Lyons, Burt County, Nebraska

 

Lyons is a flourishing town on the Chicago, St. Paul, Minneapolis & Omaha Railroad, eight miles from Oakland, and also on Logan Creek, on the far-famed Logan Valley. The first permanent settler in the vicinity of Lyons was Josiah Everett, who, with three brothers, came here in July, 1866. About the same time, however, possibly a little earlier in the year, Peter McMullen, M. Willsey and R. L. Hart came in to select their homesteads, but did not settle until 1867. In 1868, Mr. Levi Richardson came here from Decatur, with his family, and in 1869, Mr. O. S. Comar and family. In the same year, Mr. Waldo Lyon came here from Arizona, Burt County, and it is after him the town is named.

William Waite move into the precinct in 1868, and into Lyons in 1874.

The first store was opened by a firm from Onawa, Iowa, in 1871, and Franklin Everett built a large store in 1874. O. S. Comar built the first wagon shop in 1873, and L. A. Peterson built his blacksmith shop in the same year, and was the first regular blacksmith, although Josiah Everett had previously done what labor in that line he was called upon to do.

The first child born in the neighborhood was a daughter of Peter McMullen, in 1867. The first death was that of a Mr. Hotchkiss, in 1868. The first minister was Rev. J. M. Peebles, now of Decatur, through whose influence the present Presbyterian Church edifice was built. At the present time, there are three churches in Lyons, being, in addition to the Presbyterian above mentioned, a Methodist and a Catholic organization.

Lyons has three general stores, one dry goods and millinery store, two drug stores, two groceries, two hardware stores, two blacksmith shops, one flouring-mill (built in 1870), two lumber yards, two agricultural stores, one bank, and other places of business. There is one lawyer and also one physician.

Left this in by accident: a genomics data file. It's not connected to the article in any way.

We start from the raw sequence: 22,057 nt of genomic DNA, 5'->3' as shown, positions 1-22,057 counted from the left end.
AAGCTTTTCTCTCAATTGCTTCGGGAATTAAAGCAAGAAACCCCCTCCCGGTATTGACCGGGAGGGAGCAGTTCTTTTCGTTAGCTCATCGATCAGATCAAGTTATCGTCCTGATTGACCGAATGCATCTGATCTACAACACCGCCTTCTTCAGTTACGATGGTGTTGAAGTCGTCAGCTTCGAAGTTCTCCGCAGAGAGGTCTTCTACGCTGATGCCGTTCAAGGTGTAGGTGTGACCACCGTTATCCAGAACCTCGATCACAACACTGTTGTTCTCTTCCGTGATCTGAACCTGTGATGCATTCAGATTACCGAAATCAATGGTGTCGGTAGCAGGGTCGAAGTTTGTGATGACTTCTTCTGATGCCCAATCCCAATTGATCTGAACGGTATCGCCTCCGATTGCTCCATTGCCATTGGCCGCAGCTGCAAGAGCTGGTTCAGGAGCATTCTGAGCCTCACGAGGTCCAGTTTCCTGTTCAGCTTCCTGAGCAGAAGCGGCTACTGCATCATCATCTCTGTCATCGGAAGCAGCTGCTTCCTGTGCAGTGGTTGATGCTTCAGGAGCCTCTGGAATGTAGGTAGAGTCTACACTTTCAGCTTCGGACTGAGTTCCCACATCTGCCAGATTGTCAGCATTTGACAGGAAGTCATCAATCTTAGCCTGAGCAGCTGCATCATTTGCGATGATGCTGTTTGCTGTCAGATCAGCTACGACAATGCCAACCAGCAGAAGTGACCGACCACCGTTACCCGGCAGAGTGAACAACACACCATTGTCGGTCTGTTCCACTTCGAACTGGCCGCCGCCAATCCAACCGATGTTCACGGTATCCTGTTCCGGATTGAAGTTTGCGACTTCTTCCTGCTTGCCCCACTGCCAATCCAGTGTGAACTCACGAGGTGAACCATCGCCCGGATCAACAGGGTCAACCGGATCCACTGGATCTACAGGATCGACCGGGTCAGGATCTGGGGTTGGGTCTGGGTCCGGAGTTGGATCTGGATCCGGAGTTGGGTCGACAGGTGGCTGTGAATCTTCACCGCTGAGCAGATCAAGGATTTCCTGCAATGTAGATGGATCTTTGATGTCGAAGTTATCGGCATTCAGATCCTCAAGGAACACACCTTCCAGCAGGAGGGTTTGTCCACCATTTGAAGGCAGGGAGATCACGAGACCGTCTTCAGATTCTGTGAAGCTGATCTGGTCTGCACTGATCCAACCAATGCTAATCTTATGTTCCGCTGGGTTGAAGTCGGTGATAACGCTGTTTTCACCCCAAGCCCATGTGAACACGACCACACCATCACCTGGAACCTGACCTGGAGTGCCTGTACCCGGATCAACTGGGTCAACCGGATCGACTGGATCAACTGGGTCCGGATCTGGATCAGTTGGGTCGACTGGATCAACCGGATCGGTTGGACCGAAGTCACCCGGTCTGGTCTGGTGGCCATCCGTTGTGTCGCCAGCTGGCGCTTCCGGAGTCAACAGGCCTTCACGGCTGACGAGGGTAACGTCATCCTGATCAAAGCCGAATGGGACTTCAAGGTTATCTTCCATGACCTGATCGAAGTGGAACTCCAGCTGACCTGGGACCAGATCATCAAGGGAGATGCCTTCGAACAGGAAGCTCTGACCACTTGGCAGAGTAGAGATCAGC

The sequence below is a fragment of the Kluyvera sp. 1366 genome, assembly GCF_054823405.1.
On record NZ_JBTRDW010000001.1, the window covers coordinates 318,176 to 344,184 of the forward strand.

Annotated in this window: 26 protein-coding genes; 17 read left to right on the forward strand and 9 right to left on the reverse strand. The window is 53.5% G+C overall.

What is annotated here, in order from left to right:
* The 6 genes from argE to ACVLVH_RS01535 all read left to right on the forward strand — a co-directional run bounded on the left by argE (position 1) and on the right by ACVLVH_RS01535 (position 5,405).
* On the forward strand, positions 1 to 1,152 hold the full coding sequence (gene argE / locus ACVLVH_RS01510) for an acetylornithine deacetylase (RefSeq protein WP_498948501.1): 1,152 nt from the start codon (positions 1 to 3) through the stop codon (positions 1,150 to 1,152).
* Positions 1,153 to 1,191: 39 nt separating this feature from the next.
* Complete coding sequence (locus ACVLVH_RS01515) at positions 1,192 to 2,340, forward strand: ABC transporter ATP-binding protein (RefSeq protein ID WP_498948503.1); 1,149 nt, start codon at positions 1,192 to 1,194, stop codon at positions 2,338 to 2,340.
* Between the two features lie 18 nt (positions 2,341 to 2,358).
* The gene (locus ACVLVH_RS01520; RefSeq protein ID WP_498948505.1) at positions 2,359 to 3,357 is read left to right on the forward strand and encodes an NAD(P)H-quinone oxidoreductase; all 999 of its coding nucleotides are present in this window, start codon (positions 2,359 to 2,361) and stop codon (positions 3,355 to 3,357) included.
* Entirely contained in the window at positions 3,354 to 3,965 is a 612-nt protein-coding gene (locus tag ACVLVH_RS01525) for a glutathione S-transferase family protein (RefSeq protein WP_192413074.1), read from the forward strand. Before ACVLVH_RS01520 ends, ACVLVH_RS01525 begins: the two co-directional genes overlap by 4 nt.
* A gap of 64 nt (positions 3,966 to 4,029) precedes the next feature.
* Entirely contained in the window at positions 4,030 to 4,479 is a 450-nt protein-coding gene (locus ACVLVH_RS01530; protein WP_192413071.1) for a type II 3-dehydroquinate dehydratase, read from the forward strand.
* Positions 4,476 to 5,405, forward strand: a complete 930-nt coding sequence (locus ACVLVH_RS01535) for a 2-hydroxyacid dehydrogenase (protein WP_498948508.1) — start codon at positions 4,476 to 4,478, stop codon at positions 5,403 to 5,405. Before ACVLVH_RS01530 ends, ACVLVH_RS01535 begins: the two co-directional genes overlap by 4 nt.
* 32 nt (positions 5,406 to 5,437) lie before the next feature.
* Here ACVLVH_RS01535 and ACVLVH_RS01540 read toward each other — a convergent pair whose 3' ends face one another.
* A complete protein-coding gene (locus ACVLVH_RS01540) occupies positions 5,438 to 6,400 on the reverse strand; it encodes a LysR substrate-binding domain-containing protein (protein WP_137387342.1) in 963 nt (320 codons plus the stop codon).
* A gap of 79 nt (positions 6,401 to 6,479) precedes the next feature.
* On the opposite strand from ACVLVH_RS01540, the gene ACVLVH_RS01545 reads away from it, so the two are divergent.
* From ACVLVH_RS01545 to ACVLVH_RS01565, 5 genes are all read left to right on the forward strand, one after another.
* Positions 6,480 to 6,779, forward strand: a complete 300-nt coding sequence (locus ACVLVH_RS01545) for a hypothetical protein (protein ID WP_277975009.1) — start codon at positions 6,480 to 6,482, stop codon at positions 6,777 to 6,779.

Lyons has a fine two-story frame school building, costing $3,000, with over one hundred pupils. This village contains about seventy-five buildings, most of which are neat two-story frames, and a population of 250. In 1880, there were less than one hundred in the town.

The farmers of Logan Valley, in which both Lyons and Oakland are situated, are engaged mostly in stock raising, although grain in considerable quantities is also raised. The soil of this valley is very fertile, and it would seem as though in it were to be found all the conditions of successful and satisfactory farming. The valley is broad, its slopes are gentle and easy of ascent, and, with the never-failing, rapid-running and beautiful Logan Creek, skirted with trees standing singly, in rows and in groves, with its numerous farm buildings surrounded by hedges, orchards and domestic groves of cottonwood, maple and walnut, with its herds of cattle and sheep fattening upon the rich native grasses of its plains and hillsides, with its fields of waving cereals, it presents altogether a scene of picturesqueness, richness and beauty such as the eye of the traveler seldom sees.

This beautiful valley was named Logan in honor of Logan Fontanelle, by the Quincy colonists, and only a few days after they had named Fontanelle after the same friendly Omaha chief.

 

 

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